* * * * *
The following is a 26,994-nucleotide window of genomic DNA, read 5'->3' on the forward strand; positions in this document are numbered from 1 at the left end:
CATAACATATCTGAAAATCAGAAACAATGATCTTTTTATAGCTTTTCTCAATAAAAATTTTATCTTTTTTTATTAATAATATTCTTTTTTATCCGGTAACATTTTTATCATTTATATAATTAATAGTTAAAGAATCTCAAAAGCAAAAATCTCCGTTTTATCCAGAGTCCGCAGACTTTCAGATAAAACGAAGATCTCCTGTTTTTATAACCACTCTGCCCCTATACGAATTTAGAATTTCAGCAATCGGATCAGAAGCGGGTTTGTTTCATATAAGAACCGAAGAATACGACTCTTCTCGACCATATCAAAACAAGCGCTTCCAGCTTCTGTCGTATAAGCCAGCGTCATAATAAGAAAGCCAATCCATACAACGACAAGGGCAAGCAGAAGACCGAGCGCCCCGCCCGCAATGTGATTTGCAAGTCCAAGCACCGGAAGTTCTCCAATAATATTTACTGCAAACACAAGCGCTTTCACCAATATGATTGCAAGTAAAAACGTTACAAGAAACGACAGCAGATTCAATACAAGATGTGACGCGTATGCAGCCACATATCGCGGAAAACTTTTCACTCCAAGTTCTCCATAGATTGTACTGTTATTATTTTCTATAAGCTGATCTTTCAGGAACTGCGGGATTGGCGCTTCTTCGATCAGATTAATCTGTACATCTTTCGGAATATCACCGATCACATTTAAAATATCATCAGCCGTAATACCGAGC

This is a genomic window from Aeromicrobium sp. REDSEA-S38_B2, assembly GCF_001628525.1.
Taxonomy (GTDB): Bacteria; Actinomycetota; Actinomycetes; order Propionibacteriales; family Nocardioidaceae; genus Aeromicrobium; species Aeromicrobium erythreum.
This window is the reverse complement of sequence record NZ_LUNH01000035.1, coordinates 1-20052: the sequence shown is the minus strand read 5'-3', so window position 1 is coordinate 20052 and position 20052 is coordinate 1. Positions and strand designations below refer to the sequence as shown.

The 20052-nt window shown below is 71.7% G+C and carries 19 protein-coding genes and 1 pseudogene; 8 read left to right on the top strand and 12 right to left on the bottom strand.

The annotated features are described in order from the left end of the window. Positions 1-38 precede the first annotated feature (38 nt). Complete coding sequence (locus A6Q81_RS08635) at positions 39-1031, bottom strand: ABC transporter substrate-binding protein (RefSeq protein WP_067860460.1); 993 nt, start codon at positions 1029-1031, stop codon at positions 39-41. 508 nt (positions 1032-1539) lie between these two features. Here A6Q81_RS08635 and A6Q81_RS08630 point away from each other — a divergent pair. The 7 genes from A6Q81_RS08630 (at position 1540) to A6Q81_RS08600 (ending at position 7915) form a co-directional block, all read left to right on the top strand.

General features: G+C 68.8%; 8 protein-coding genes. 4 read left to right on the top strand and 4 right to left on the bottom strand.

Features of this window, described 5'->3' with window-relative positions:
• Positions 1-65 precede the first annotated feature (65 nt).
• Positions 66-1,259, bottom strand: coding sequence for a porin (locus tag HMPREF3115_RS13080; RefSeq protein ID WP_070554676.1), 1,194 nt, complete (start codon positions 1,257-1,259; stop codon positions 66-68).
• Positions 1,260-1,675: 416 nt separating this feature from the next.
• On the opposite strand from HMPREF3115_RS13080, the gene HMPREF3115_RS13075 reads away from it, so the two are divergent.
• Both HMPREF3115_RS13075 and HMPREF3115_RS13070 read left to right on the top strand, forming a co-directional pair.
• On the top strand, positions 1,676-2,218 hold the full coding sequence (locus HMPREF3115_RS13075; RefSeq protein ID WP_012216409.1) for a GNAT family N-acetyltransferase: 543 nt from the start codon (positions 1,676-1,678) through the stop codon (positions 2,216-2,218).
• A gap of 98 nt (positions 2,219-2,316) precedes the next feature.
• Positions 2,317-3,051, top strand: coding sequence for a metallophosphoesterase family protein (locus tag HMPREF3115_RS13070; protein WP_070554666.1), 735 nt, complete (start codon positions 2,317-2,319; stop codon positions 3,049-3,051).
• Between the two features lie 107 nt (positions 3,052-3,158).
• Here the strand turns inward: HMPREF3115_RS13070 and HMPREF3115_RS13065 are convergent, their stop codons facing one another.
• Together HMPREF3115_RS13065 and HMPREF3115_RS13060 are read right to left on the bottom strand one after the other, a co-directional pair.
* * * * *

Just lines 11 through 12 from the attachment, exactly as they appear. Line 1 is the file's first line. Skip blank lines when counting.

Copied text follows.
• Positions 66-1,259, bottom strand: coding sequence for a porin (locus tag HMPREF3115_RS13080; RefSeq protein ID WP_070554676.1), 1,194 nt, complete (start codon positions 1,257-1,259; stop codon positions 66-68).
• Positions 1,260-1,675: 416 nt separating this feature from the next.